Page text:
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The approximate positions of some Germanic peoples reported by Graeco-Roman authors, Suevian peoples in red, and other Irminones in purple

The Irminones, also referred to as Herminones or Hermiones (Ancient Greek: Ἑρμίονες), were a large group of early Germanic tribes settling in the Elbe watershed and by the first century AD expanding into Bavaria, Swabia, and Bohemia. Notably this included the large sub-group of the Suevi, that itself contained many different tribal groups, but the Irminones also included for example the Chatti.

The term Irminonic therefore is also used as a term for Elbe Germanic, which is one of the proposed (but unattested) dialect groups ancestral to the West Germanic language family, especially the High German languages, which include modern Standard German.[1]

History of use[edit]


The name Irminones or Hermiones comes from Tacitus's Germania (AD 98), where he categorized them as one of the tribes that some people say were descended from Mannus, and noted that they lived in the interior of Germania. Other Germanic groups of tribes were the Ingvaeones, living on the coast, and Istvaeones, who accounted for the rest.[2] Tacitus also mentioned the Suebi as a large grouping who included the Semnones, the Quadi, and the Marcomanni, but he did not say precisely to which (if any) of the three nations they belonged.

Pomponius Mela, in his Description of the World (III.3.31) described the Hermiones as the farthest people of Germania, beyond both the Cimbri and Teutones who lived on the Codanus sinus, which is understood today to have been his name for the Baltic Sea and Kattegat, although it was described by him as a very large bay filled with islands, east of the Elbe river. Still farther east Mela describes the Sarmatians whom he places west of the Vistula, and then the Scythians whom he places east of the Vistula.[3]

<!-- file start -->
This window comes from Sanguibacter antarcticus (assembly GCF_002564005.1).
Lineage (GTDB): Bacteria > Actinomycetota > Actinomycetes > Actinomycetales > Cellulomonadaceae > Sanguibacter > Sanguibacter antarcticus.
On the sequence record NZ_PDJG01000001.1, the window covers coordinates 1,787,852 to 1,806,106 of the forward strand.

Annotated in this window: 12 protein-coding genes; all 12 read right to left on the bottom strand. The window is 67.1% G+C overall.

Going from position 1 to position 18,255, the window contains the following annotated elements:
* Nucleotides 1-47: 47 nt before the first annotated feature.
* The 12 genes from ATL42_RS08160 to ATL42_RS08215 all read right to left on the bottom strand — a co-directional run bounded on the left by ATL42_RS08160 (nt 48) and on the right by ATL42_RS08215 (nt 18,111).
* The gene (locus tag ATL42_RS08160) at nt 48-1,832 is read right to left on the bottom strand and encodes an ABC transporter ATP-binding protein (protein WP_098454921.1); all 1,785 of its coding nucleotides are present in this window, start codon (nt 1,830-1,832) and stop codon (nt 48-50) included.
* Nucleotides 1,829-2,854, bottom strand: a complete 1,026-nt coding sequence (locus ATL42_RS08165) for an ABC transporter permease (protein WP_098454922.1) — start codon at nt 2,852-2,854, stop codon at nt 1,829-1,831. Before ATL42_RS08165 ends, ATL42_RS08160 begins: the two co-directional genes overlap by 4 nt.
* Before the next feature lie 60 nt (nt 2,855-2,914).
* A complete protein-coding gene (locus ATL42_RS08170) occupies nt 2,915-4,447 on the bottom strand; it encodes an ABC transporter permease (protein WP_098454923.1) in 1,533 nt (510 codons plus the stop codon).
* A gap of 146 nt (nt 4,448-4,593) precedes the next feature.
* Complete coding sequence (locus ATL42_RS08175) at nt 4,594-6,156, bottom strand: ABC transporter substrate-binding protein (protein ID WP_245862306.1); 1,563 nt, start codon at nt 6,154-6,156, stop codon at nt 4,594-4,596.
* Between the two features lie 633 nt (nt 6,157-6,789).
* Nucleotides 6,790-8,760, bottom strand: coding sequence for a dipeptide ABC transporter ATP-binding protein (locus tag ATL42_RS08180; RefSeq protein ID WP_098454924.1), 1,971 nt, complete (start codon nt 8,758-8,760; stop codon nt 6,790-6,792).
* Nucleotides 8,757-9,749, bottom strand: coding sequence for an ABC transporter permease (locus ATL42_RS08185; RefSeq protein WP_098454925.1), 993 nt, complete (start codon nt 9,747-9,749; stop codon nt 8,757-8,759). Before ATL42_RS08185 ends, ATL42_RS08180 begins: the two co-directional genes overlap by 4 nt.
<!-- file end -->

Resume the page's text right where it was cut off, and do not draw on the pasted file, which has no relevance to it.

Pliny's Natural History (4.100) claimed that the Irminones included the Suebi, Hermunduri, Chatti, and Cherusci.


In the so-called Frankish Table of Nations (c. 520), probably a Byzantine creation, the son of Mannus, who was the ancestor of the Irminones, is named Erminus (or Armen, Ermenius, Ermenus, Armenon, Ermeno, as it appears in various manuscripts). He is said to have fathered the Ostrogoths, Visigoths, Vandals, Gepids, and Saxons. In a variation on the table that appears in the Historia Brittonum, the Vandals and Saxons have been replaced by the Burgundians and Langobards.[4]

They may have differentiated into the tribes Alamanni, Hermunduri, Marcomanni, Quadi, and Suebi by the first century AD. By that time the Suebi, Marcomanni, and Quadi had moved southwest into the area of modern-day Bavaria and Swabia. In 8 BC, the Marcomanni and Quadi drove the Boii out of Bohemia.

The term Suebi is usually applied to all the groups who moved into this area, although later in history (around 200 AD) the term Alamanni (meaning "all-men") became more commonly applied to the group.

Jǫrmunr, the Viking Age Norse form of the name Irmin, can be found in a number of places in the Poetic Edda as a by-name for Odin. Some aspects of the Irminones culture and beliefs may be inferred from their relationships with the Roman Empire, from Widukind's confusion over whether Irmin was comparable to Mars or Hermes, and from Snorri Sturluson's allusions, at the beginning of the Prose Edda, to Odin's cult having appeared first in Germany before spreading up into the Ingvaeonic North.


  1. ^ Friedrich Maurer (1942), Nordgermanen und Alemannen: Studien zur Sprachgeschichte, Stammes- und Volkskunde, Strasbourg: Hünenburg.
  2. ^ Alfred John Church; William Jackson Brodribb (eds.). "Cornelius Tacitus, Germany and its Tribes, chapter 2". perseus.tufts.edu. Retrieved 16 April 2018.
  3. ^ Pomponius Mela, Pomponius Mela's description of the world, translated by Romer, F.E., pp. 109–117, hdl:2027/mdp.39015042048507. Comments: Christensen 2002, p. 256. Latin text: https://www.thelatinlibrary.com/pomponius3.html
  4. ^ Walter Goffart (1983), "The Supposedly 'Frankish' Table of Nations: An Edition and Study", Frühmittelalterliche Studien, 17 (1): 98–130, doi:10.1515/9783110242164.98, S2CID 201734002.